There’s a thud at our door. Something’s been tossed there. My husband checks it out.
Me: “What is it?”
Actually, it’s the phone book. The White Pages, to be precise. He doesn’t put it in the recycle bin, after all, but on a lower shelf in our coat closet. The same place I put my gardening gloves.
I don’t garden.
Legislators appear close to ending mandatory delivery of White Pages phone books to Washington households. But they’re not there yet.
From the Washington Utilities and Transportation Commission’s statement of inquiry:
Due to changes in technology, the number of people who rely on printed directories of telephone numbers has decreased significantly and continues to decline. Telephone numbers are readily available on the Internet, which an increasing number of consumers access in place of printed directories. Communities are also concerned with the environmental impact of printed directories, and local governments are beginning to encourage their citizens to forgo these directories as a means of reducing waste and the expense created by directory disposal. This rulemaking seeks to accommodate these concerns and customer usage patterns to more carefully tailor regulatory requirements to consumer and community needs.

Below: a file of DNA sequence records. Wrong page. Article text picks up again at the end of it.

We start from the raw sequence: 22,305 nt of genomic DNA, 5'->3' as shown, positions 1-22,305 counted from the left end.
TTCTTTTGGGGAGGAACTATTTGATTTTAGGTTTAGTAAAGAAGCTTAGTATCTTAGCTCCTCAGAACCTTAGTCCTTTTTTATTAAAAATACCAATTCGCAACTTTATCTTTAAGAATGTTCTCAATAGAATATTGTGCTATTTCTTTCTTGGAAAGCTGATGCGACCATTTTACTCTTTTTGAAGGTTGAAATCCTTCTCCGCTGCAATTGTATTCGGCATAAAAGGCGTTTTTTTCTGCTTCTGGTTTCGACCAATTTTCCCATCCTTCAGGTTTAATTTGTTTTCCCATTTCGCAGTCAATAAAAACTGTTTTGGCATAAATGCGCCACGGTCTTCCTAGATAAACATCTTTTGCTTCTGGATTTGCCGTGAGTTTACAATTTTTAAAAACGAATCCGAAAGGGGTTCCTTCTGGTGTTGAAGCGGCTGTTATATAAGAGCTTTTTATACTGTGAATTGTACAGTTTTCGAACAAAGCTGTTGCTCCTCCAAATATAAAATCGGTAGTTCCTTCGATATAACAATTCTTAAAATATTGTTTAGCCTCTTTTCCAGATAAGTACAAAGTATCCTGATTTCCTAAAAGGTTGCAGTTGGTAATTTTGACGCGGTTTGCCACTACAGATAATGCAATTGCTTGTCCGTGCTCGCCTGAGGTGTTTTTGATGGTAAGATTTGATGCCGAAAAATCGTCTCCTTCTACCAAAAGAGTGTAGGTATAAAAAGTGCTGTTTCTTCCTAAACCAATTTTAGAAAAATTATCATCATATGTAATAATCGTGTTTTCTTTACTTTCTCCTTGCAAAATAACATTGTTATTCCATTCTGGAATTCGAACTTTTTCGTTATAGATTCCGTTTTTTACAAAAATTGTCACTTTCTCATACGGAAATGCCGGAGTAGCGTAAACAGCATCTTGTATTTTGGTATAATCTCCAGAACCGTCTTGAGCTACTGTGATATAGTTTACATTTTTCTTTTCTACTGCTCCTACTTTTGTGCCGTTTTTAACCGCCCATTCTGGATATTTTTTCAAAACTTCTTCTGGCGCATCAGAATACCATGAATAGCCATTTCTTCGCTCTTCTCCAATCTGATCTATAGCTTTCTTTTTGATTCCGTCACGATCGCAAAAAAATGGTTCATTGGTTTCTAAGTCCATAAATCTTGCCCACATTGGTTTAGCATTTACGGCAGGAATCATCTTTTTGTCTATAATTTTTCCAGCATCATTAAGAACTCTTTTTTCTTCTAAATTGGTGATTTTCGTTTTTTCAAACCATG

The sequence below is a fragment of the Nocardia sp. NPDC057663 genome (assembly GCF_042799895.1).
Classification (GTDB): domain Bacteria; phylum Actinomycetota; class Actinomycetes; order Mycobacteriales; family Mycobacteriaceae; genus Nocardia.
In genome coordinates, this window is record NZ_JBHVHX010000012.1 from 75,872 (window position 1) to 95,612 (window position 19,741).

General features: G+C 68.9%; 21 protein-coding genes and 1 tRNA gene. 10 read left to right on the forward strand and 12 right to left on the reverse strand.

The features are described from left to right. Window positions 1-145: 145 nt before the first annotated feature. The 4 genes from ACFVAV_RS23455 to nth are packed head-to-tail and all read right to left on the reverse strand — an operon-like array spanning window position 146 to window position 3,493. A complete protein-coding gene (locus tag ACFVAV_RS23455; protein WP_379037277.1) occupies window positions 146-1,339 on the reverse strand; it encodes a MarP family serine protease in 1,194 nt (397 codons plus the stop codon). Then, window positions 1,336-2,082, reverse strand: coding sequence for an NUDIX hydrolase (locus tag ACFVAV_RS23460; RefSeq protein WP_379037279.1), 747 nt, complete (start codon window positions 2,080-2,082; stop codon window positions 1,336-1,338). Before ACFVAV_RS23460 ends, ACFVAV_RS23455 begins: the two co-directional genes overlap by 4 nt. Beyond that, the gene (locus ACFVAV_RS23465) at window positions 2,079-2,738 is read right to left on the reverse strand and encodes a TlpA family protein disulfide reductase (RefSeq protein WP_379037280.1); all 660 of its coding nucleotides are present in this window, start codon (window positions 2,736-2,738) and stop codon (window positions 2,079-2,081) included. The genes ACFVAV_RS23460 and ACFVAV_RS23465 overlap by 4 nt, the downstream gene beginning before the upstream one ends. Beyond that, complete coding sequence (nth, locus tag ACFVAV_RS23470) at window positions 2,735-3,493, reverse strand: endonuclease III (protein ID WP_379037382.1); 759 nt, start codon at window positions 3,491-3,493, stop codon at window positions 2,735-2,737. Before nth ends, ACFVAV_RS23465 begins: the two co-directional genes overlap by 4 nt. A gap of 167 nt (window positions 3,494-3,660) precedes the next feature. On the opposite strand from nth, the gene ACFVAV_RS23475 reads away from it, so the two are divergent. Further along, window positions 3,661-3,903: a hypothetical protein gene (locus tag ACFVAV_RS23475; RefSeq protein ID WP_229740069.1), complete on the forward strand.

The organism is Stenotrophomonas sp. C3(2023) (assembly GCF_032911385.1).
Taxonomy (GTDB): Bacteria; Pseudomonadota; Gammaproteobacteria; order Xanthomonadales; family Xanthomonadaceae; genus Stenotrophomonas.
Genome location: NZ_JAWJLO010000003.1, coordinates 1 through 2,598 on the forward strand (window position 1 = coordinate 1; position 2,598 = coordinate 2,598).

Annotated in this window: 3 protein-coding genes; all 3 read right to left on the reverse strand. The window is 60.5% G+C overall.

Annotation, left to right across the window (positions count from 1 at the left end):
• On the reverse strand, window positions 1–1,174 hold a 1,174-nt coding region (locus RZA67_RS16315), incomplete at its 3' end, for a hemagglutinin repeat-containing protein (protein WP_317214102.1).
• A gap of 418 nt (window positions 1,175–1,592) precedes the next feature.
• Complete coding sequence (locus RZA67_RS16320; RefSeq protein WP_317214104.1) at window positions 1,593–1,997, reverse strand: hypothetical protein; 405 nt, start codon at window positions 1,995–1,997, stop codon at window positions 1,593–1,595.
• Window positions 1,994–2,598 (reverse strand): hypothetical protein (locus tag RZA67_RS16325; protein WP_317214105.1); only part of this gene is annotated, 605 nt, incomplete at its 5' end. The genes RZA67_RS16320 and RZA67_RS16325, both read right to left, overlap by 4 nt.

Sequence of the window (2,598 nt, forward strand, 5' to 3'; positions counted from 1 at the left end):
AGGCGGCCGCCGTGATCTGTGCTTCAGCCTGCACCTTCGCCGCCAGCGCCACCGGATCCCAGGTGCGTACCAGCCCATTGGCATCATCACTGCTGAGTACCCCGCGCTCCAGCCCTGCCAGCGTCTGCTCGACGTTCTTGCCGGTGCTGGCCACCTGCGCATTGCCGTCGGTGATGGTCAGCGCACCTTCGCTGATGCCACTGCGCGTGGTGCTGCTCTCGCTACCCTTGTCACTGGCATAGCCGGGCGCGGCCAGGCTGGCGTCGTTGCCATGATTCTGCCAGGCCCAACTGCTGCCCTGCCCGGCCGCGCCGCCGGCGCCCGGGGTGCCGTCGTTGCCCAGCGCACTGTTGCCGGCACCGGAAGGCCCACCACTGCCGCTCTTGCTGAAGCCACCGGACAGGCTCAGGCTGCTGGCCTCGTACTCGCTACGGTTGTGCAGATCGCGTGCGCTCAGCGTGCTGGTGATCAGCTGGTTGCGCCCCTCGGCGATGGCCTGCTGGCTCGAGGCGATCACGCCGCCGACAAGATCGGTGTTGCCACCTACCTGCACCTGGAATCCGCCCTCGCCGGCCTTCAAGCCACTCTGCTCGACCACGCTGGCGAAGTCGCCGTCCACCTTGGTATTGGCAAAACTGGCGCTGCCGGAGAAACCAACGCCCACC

You can follow work on the proposal, which would institute an opt-in system for White Pages delivery, on the UTC’s website. There are concerns that a change to the mandate would hurt households with limited or no access to the Internet (some fascinating discussions are public record, if you want to dive in), but at least 18 states have opt-in systems for their residents, according to the Sightline Institute.
For now, if you’re like us, maybe you want to peruse this article: 17 creative ways to reuse your phone book.